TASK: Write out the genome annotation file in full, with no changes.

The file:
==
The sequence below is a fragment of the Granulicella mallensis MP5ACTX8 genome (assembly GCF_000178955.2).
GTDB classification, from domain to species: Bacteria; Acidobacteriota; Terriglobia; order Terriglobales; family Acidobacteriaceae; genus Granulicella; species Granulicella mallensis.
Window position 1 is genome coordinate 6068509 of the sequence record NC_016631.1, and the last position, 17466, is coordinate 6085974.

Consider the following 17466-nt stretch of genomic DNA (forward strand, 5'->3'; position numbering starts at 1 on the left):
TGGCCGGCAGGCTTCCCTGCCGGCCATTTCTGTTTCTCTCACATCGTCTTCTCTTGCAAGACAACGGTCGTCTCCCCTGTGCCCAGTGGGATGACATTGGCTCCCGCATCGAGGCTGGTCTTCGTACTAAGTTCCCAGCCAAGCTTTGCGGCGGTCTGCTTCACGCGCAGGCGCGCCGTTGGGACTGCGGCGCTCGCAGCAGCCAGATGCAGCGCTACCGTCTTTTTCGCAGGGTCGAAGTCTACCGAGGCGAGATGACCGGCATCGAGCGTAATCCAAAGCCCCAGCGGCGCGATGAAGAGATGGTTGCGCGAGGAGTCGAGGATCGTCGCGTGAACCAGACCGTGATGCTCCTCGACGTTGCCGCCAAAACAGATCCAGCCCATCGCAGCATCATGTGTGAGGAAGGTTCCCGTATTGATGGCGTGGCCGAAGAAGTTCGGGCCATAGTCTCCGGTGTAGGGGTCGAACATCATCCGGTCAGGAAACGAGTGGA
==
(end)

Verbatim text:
The sequence below is a fragment of the Granulicella mallensis MP5ACTX8 genome (assembly GCF_000178955.2).
GTDB classification, from domain to species: Bacteria; Acidobacteriota; Terriglobia; order Terriglobales; family Acidobacteriaceae; genus Granulicella; species Granulicella mallensis.
Window position 1 is genome coordinate 6068509 of the sequence record NC_016631.1, and the last position, 17466, is coordinate 6085974.

Consider the following 17466-nt stretch of genomic DNA (forward strand, 5'->3'; position numbering starts at 1 on the left):
TGGCCGGCAGGCTTCCCTGCCGGCCATTTCTGTTTCTCTCACATCGTCTTCTCTTGCAAGACAACGGTCGTCTCCCCTGTGCCCAGTGGGATGACATTGGCTCCCGCATCGAGGCTGGTCTTCGTACTAAGTTCCCAGCCAAGCTTTGCGGCGGTCTGCTTCACGCGCAGGCGCGCCGTTGGGACTGCGGCGCTCGCAGCAGCCAGATGCAGCGCTACCGTCTTTTTCGCAGGGTCGAAGTCTACCGAGGCGAGATGACCGGCATCGAGCGTAATCCAAAGCCCCAGCGGCGCGATGAAGAGATGGTTGCGCGAGGAGTCGAGGATCGTCGCGTGAACCAGACCGTGATGCTCCTCGACGTTGCCGCCAAAACAGATCCAGCCCATCGCAGCATCATGTGTGAGGAAGGTTCCCGTATTGATGGCGTGGCCGAAGAAGTTCGGGCCATAGTCTCCGGTGTAGGGGTCGAACATCATCCGGTCAGGAAACGAGTGGA